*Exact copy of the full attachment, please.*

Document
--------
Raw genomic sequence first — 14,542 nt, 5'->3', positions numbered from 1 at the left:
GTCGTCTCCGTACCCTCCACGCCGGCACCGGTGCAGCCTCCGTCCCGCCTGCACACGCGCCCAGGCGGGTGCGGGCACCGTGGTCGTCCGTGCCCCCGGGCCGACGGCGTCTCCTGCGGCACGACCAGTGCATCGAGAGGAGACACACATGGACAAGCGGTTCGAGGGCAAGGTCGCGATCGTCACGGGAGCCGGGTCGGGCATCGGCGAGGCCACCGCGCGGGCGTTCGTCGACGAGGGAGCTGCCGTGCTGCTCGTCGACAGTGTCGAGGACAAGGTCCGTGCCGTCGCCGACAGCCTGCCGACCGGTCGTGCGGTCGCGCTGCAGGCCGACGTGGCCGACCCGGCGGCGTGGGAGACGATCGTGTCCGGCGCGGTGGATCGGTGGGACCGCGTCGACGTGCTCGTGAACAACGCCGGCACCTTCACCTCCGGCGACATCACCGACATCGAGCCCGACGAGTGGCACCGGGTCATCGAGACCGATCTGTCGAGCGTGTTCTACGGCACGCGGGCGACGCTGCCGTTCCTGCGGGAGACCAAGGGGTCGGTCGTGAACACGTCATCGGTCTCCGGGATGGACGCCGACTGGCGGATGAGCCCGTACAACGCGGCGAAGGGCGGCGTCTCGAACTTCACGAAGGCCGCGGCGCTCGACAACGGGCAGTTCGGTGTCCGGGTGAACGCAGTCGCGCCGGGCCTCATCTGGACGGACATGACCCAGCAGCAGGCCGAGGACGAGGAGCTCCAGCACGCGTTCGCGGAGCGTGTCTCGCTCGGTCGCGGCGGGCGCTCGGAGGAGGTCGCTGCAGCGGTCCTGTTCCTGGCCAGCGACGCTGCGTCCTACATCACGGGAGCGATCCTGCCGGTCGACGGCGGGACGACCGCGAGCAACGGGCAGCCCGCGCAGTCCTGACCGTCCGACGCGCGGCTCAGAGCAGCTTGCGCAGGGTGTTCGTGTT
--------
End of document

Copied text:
Raw genomic sequence first — 14,542 nt, 5'->3', positions numbered from 1 at the left:
GTCGTCTCCGTACCCTCCACGCCGGCACCGGTGCAGCCTCCGTCCCGCCTGCACACGCGCCCAGGCGGGTGCGGGCACCGTGGTCGTCCGTGCCCCCGGGCCGACGGCGTCTCCTGCGGCACGACCAGTGCATCGAGAGGAGACACACATGGACAAGCGGTTCGAGGGCAAGGTCGCGATCGTCACGGGAGCCGGGTCGGGCATCGGCGAGGCCACCGCGCGGGCGTTCGTCGACGAGGGAGCTGCCGTGCTGCTCGTCGACAGTGTCGAGGACAAGGTCCGTGCCGTCGCCGACAGCCTGCCGACCGGTCGTGCGGTCGCGCTGCAGGCCGACGTGGCCGACCCGGCGGCGTGGGAGACGATCGTGTCCGGCGCGGTGGATCGGTGGGACCGCGTCGACGTGCTCGTGAACAACGCCGGCACCTTCACCTCCGGCGACATCACCGACATCGAGCCCGACGAGTGGCACCGGGTCATCGAGACCGATCTGTCGAGCGTGTTCTACGGCACGCGGGCGACGCTGCCGTTCCTGCGGGAGACCAAGGGGTCGGTCGTGAACACGTCATCGGTCTCCGGGATGGACGCCGACTGGCGGATGAGCCCGTACAACGCGGCGAAGGGCGGCGTCTCGAACTTCACGAAGGCCGCGGCGCTCGACAACGGGCAGTTCGGTGTCCGGGTGAACGCAGTCGCGCCGGGCCTCATCTGGACGGACATGACCCAGCAGCAGGCCGAGGACGAGGAGCTCCAGCACGCGTTCGCGGAGCGTGTCTCGCTCGGTCGCGGCGGGCGCTCGGAGGAGGTCGCTGCAGCGGTCCTGTTCCTGGCCAGCGACGCTGCGTCCTACATCACGGGAGCGATCCTGCCGGTCGACGGCGGGACGACCGCGAGCAACGGGCAGCCCGCGCAGTCCTGACCGTCCGACGCGCGGCTCAGAGCAGCTTGCGCAGGGTGTTCGTGTT